It's safe to say that Andrew Hoffman is a busy man, though he believes strongly in a good work-life balance. He tells us how becoming an Adjunct Professor saved he's design life! And how he made the jump from analogue to digital two years ago and why you should or shouldn't also.
What are some of your earliest creative memories and what lead you into design?
My parents are creative souls and always encouraged my siblings and I to pursue the arts. I grew up in a small mountain town in Colorado and was always the “artsy kid” of the class. In the first grade, I drew the airplane from the cartoon show TailSpin, and it ended up winning an award in an art competition. That’s when I realized that art came easily to me. In high school, I really got into coding and programming, and taught myself HTML and Flash. The Internet was relatively new at the time – Facebook wasn’t around yet and Google was in its infancy – and I started building and (unknowingly, at the time) designing websites for fun. When I was a senior in high school, I enrolled in a class called “Graphic Design”. I had no idea what that term meant, and figured it was a computer-generated art class or something along those lines. Little did I know, that class would open up a whole new world to me and come to be my career. I could create skateboard logos, album art and gig posters for a living? I was instantly in love with design.
Where did you study and what were some of your first jobs?
My college experience was a little different than most designers. I was a student athlete recruited to run track and cross country for Western State University in Gunnison, Colorado – a small liberal arts school deep in the Rocky Mountains. I earned a BFA in design, minored in marketing and received unofficial degrees in snowboarding and a deep love for the outdoors. I did all sorts of design jobs while at Western. I was the layout designer for the school paper, art director for the arts and literature magazine, and a design intern for the University’s marketing department. As an intern, I got to design collateral for various departments, including poster design for the theater and music programs. That internship eventually turned into a part-time job during the school year, and a full-time job during the summer. By the time graduation rolled around, I already had more than a year of design experience.
Because I knew how to code, I was a hybrid designer coming out of school, which gave me an advantage in the job market. I got my first, post-college job offer a month before I graduated. My graduation ceremony was on a Saturday, and on Sunday, I packed my car with everything I owned and $50 to my name, and headed to Denver. I moved into a sketchy apartment off the interstate, and started work on Monday. I’ve been working as a designer, illustrator and artist ever since.
What does a typical working day include for you right now?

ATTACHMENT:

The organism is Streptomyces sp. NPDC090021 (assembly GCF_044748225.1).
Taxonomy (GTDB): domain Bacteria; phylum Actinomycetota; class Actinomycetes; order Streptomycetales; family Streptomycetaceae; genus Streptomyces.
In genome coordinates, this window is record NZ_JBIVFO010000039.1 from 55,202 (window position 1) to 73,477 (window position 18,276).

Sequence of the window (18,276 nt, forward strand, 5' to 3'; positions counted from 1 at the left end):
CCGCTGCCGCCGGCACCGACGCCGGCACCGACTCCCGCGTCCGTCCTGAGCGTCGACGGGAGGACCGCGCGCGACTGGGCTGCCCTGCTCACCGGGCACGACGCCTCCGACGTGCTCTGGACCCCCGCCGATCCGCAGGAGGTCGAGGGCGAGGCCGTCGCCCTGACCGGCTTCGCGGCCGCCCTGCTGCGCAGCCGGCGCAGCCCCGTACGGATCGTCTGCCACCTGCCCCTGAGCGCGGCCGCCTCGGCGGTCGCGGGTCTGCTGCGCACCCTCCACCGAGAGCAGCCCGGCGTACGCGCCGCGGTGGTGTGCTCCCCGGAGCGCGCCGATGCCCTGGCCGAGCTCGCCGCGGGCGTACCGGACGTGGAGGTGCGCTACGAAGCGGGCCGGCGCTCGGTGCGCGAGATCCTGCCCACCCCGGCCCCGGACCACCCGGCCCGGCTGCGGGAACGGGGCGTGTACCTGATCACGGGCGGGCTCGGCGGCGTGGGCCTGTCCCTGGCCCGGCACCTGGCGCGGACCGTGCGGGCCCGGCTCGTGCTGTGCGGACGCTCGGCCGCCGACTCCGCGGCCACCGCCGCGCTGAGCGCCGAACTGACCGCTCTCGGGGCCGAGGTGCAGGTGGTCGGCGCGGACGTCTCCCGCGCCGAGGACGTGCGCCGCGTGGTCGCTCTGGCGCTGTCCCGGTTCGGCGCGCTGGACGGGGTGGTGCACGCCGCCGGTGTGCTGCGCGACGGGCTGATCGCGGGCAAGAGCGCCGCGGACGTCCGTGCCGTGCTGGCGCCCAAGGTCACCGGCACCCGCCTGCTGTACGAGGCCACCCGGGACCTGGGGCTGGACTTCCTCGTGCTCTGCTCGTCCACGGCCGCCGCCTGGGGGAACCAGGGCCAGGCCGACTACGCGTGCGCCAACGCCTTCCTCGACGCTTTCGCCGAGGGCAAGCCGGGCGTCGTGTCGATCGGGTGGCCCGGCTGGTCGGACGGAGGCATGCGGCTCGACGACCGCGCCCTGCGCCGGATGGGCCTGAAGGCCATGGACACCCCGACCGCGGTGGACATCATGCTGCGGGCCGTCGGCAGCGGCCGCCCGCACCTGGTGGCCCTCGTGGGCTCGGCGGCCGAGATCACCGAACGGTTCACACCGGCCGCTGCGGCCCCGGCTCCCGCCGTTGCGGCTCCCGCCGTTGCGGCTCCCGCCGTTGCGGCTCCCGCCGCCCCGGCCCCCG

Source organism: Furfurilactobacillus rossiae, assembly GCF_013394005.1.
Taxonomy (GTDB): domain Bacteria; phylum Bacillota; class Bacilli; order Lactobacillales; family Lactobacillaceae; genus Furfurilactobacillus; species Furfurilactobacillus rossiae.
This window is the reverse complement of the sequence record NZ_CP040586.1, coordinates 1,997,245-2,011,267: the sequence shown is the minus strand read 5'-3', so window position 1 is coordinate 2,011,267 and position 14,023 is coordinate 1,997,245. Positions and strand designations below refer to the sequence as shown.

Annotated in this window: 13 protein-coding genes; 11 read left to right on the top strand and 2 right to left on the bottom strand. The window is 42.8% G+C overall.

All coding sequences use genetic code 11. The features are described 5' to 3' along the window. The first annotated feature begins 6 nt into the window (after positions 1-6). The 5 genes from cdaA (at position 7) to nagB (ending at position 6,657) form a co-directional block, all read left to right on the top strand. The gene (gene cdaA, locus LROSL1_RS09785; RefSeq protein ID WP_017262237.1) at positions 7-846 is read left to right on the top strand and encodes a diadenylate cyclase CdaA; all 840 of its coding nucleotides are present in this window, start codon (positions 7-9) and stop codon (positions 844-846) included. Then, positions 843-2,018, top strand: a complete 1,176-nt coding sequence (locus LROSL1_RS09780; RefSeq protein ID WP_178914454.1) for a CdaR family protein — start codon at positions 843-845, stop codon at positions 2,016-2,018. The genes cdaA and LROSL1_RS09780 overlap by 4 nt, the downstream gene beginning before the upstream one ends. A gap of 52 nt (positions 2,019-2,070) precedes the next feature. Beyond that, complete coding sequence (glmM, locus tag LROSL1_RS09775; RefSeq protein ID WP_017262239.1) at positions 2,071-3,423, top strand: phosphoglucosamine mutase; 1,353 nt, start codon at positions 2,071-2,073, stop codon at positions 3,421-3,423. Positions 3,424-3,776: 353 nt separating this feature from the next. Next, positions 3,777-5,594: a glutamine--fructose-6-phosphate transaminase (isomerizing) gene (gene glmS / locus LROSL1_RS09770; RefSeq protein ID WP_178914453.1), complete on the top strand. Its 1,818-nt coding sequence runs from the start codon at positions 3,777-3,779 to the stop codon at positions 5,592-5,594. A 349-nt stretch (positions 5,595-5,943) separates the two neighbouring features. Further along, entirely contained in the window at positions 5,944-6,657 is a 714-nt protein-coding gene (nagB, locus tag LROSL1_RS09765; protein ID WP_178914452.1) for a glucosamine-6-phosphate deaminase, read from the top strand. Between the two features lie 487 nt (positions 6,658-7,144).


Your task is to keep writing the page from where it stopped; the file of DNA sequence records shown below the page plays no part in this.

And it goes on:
I’m a senior art director at Deloitte Digital, a global digital design agency. I get to work alongside developers, engineers, and some of the most talented designers I’ve ever met. Deloitte Digital is a full-service digital partner to a range of Fortune 500 companies – so all of the conception, design and development happens in-house.
I’m also an adjunct professor at Metro State University of Denver (MSU Denver) in the communications design program, where I teach design production, typography and user interface design. I usually teach one course per semester – generally an evening course, so I can maintain normal hours at Deloitte.
I also keep busy with my personal practice that includes illustrating screen-print gig posters for touring bands coming through Denver, painting murals, and helping out friends with design work. I also do fine art that is heavily inspired by design and illustration, and show at galleries and museums regularly. I work a lot, but always find time to hang out with friends, family, loved ones; as well as get outside to explore beautiful Colorado. It’s really important to me to have a strong work-life balance.
Are you involved in any mentoring/teaching/workshops and if and how it shapes your practice?
As I mentioned, I’m an adjunct professor at MSU Denver. When I started teaching, I had just quit a really high-stress, long-hour advertising job. I was 26 at the time, completely burned out, and wanted to find some relief in doing something that felt more intrinsically meaningful. The enthusiasm and excitement that oozed from my students during that period of my life not only rejuvenated my passion for design, but for my career as well. I wouldn’t be where I am today had I not become an adjunct professor, and it will always be one of the things I am most proud of.
What role does digital design play in your studio in 2016, and how to you apply traditional graphic design skills in a digital age?
Well, I work at a digital studio, so digital design is really important. I made the leap from traditional advertising to digital two years ago and it was the right move for me. Of course, everyone is different, and making the decision to transition to a digital-intensive job is something you should only do if you feel like it is the right fit and you’re confident you will enjoy the work. I would recommend having some knowledge of digital design, as it is more than likely something that you will encounter at some point in your career, and it is important to be thinking about how design is applied in different channels.
That being said, my illustration and fine art practice is very much analog, and defines who I am as a designer. I love finding a balance between the two mediums. I feel that the analog work makes me a better digital designer and vice versa.
What has been some of the biggest lessons you’ve learnt along the way?
1. Work hard and be confident but not egotistical – humility and kindness will get you everywhere.
Gallery I show at:
Salt Lake City
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